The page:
Editor’s blog: Grey hairs on the march

The grey hairs are on the march – today there is more pressure for the UK retirement age to be scrapped. The Equalities and Human Rights Commission (EHRC) has vowed to make getting rid of the compulsory 65 retirement age a centre-piece of its election campaigning. This is likely to force the hand of the three main political parities to make pledges about what they may or may not do in this area. As things stand the retirement age is fixed at 65 although employees can request an employer to allow them to continue beyond this age. This will rise to 66 for men and women but not until 2024. (The French , by the way, clock out for the last time at 60 but in the USA 20% of the workforce continues until the ripe old age of 69.)

Of course, fairness as little to do with the political attraction of getting rid of the 65 cut off point. It won’t have escaped your notice that we’re currently skint as a nation and a few more individuals who continue to work beyond 65 – thus not drawing a costly pension and continuing to pay their tax and National Insurance are all good news for our hard pressed Treasury coffers. But it seems to me that an increased degree of flexibility makes a lot of sense. However there are plenty of individuals who once they’ve reached 65 with 45 plus years of hard labour under their belt have had enough and wish to put their feet up. There’s nothing to be ashamed about in this. There’s also an argument that with growing numbers of youth unemployed it makes sense for the oldsters to make way for kids after a job. One things for sure – the last thing business needs is hundreds more disastrous industrial tribunals caused by disagreement about showing the elderly the exit, clasping the gold watch.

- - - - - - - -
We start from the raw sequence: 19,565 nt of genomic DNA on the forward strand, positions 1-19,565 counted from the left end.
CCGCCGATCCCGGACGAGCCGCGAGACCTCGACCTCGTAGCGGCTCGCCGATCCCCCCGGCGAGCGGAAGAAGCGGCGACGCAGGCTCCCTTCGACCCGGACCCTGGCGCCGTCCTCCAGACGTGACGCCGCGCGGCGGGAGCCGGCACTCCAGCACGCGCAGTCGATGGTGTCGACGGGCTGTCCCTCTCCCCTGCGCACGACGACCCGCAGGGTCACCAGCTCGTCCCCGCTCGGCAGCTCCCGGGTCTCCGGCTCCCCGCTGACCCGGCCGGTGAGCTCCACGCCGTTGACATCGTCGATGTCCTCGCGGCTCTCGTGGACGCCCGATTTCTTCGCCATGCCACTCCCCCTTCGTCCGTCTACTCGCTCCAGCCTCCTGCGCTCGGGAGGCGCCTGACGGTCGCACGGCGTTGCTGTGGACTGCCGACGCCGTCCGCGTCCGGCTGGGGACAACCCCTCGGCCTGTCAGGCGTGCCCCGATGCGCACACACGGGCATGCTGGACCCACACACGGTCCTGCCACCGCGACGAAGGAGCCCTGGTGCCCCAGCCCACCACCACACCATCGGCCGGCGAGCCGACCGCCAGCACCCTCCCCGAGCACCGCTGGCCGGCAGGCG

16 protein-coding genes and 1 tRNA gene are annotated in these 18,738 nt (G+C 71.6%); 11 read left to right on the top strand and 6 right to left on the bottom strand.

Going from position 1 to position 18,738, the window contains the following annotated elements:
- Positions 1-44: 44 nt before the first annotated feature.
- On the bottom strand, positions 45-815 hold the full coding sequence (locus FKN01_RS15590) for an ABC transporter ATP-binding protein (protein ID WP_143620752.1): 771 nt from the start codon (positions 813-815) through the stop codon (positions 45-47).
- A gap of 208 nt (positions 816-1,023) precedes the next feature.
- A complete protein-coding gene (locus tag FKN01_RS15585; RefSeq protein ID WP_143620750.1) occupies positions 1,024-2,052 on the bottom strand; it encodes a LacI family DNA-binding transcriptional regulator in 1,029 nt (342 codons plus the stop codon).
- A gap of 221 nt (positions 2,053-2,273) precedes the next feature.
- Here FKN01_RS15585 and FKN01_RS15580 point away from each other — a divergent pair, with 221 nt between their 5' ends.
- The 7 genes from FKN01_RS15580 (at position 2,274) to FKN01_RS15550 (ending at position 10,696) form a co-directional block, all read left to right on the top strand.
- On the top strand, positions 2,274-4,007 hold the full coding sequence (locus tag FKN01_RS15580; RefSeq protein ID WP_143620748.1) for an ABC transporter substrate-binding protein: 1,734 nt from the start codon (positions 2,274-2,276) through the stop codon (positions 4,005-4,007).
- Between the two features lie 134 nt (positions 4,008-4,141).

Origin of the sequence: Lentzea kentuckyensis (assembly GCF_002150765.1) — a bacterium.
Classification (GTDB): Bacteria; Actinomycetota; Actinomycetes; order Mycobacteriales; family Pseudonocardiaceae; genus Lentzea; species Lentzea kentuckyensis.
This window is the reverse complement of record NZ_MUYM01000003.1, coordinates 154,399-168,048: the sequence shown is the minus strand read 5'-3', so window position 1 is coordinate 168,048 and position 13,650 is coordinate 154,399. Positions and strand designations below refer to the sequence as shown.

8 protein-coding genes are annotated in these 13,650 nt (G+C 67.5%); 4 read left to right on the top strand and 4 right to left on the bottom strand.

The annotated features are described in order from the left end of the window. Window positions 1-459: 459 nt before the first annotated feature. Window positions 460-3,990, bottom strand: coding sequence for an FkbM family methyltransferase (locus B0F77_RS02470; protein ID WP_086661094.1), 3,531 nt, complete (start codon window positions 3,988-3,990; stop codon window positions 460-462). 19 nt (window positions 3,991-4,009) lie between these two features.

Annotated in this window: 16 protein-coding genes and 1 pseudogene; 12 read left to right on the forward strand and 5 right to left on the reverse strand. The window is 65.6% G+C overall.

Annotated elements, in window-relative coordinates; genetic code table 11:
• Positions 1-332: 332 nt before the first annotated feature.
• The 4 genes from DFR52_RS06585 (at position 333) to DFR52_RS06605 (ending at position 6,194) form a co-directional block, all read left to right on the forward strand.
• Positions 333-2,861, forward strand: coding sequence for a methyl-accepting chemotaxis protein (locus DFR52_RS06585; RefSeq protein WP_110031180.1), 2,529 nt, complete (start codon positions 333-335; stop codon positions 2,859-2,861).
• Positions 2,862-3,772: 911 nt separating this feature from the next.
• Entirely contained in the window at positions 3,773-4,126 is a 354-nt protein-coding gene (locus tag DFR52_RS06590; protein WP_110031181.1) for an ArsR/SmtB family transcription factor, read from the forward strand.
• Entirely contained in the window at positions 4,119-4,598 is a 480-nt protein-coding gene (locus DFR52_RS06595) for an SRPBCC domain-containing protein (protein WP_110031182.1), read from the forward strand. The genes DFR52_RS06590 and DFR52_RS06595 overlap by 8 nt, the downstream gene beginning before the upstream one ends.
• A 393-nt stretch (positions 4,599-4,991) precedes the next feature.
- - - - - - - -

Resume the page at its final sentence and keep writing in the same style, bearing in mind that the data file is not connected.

Age seems to be on the mind of many at the moment. Even Martin Amis has joined in. Amis, who is seeking some publicity to crank up sales of his latest novel, has now reached the age of 60. He’s chosen to pick a fight with the grey hairs by declaring that he believes the UK is facing a “civil war” between the youth and the elderly as a “silver tsunami” of the old and knackered put pressure on all our services.

IN a satirical attack in the line of Jonathan Swift’s “Modest Proposal” Amis states that “they’ll be a population of demented very old people, like an invasion of terrible immigrants, stinking out the restaurants and cafes and shops.” He goes on to advocate that there should be euthanasia booths on every corner where the infirm who have had enough could “get a martini and a medal.” Funny that few artists retire. And it’s not because they’re self-employed and they mistakenly put what pension contribs they had into the useless Equitable Life. The fact that they keep on keeping on doesn’t mean they’re turning out quality material, though. How many great works of art have been produced by the post-65s, I wonder? Beethoven may have been deaf and on his last legs when he produced his late String Quartets but he was only in his 50s. Picasso spent his later years just taking the piss. And Amis – well, Money, his finest novel, was published in 1984 when he was 34. Perhaps Little Mart should get himself a job in B&Q – then he might not feel quite so miserable.